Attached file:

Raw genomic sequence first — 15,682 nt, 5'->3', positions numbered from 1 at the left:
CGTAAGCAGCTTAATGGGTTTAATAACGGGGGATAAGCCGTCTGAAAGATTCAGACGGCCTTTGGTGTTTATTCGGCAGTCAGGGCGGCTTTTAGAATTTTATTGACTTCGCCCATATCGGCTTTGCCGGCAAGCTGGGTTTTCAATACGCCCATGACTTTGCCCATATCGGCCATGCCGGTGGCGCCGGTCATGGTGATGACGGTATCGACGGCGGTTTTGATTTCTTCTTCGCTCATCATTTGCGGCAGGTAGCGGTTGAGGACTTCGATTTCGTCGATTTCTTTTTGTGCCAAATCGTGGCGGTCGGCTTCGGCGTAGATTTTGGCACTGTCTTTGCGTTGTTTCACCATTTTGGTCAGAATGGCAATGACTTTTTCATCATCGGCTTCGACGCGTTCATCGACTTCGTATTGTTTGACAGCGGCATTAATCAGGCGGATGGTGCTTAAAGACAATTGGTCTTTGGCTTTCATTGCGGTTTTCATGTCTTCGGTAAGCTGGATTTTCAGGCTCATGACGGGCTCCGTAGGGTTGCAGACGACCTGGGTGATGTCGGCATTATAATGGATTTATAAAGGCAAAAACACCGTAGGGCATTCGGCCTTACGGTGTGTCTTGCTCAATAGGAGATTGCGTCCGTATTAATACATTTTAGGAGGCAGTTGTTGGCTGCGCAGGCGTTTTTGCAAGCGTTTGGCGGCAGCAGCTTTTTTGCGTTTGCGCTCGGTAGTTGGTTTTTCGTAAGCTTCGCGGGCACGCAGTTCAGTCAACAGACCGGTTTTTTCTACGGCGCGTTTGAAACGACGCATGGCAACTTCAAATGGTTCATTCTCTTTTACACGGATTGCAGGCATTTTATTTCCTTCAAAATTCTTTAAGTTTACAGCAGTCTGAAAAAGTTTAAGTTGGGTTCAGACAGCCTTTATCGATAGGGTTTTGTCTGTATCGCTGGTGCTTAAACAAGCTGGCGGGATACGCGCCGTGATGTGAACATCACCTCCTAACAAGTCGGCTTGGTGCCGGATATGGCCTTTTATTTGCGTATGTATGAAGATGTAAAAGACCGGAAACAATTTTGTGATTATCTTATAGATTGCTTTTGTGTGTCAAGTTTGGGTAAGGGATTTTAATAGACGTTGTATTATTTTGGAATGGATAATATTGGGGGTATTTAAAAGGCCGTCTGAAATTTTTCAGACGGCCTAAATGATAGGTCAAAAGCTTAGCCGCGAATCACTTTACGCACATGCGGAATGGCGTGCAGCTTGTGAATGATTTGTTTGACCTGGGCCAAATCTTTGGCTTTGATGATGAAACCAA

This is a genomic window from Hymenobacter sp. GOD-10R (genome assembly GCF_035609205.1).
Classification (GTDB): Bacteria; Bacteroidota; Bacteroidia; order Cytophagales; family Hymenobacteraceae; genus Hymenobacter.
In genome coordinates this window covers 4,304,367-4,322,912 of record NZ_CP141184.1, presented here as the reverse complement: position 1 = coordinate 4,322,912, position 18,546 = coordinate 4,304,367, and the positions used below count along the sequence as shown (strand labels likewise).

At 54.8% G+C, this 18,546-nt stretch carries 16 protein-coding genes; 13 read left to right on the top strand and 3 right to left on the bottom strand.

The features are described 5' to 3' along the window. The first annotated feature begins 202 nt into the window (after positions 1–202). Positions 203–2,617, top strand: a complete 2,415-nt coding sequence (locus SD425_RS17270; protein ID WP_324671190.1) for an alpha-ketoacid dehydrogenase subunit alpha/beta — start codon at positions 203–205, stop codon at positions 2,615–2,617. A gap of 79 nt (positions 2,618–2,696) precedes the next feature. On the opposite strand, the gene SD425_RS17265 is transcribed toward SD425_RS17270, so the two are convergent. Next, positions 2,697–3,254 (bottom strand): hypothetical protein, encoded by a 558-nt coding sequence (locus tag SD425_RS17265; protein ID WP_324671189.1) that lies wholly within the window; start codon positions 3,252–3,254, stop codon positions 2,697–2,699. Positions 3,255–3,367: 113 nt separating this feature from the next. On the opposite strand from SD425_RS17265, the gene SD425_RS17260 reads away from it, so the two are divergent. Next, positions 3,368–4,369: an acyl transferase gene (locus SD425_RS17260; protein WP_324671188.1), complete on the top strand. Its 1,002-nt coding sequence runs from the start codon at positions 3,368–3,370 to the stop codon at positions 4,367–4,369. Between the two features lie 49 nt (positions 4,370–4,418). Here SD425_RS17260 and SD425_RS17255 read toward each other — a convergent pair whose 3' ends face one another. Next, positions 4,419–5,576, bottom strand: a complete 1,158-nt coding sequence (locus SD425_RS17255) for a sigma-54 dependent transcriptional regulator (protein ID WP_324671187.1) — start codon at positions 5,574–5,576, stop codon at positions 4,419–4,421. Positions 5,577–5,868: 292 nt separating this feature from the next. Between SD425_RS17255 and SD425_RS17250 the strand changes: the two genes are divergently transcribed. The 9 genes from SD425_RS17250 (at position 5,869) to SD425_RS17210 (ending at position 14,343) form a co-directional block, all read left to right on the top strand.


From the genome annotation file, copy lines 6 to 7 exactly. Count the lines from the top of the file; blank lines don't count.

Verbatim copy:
At 54.8% G+C, this 18,546-nt stretch carries 16 protein-coding genes; 13 read left to right on the top strand and 3 right to left on the bottom strand.

The features are described 5' to 3' along the window. The first annotated feature begins 202 nt into the window (after positions 1–202). Positions 203–2,617, top strand: a complete 2,415-nt coding sequence (locus SD425_RS17270; protein ID WP_324671190.1) for an alpha-ketoacid dehydrogenase subunit alpha/beta — start codon at positions 203–205, stop codon at positions 2,615–2,617. A gap of 79 nt (positions 2,618–2,696) precedes the next feature. On the opposite strand, the gene SD425_RS17265 is transcribed toward SD425_RS17270, so the two are convergent. Next, positions 2,697–3,254 (bottom strand): hypothetical protein, encoded by a 558-nt coding sequence (locus tag SD425_RS17265; protein ID WP_324671189.1) that lies wholly within the window; start codon positions 3,252–3,254, stop codon positions 2,697–2,699. Positions 3,255–3,367: 113 nt separating this feature from the next. On the opposite strand from SD425_RS17265, the gene SD425_RS17260 reads away from it, so the two are divergent. Next, positions 3,368–4,369: an acyl transferase gene (locus SD425_RS17260; protein WP_324671188.1), complete on the top strand. Its 1,002-nt coding sequence runs from the start codon at positions 3,368–3,370 to the stop codon at positions 4,367–4,369. Between the two features lie 49 nt (positions 4,370–4,418). Here SD425_RS17260 and SD425_RS17255 read toward each other — a convergent pair whose 3' ends face one another. Next, positions 4,419–5,576, bottom strand: a complete 1,158-nt coding sequence (locus SD425_RS17255) for a sigma-54 dependent transcriptional regulator (protein ID WP_324671187.1) — start codon at positions 5,574–5,576, stop codon at positions 4,419–4,421. Positions 5,577–5,868: 292 nt separating this feature from the next. Between SD425_RS17255 and SD425_RS17250 the strand changes: the two genes are divergently transcribed. The 9 genes from SD425_RS17250 (at position 5,869) to SD425_RS17210 (ending at position 14,343) form a co-directional block, all read left to right on the top strand.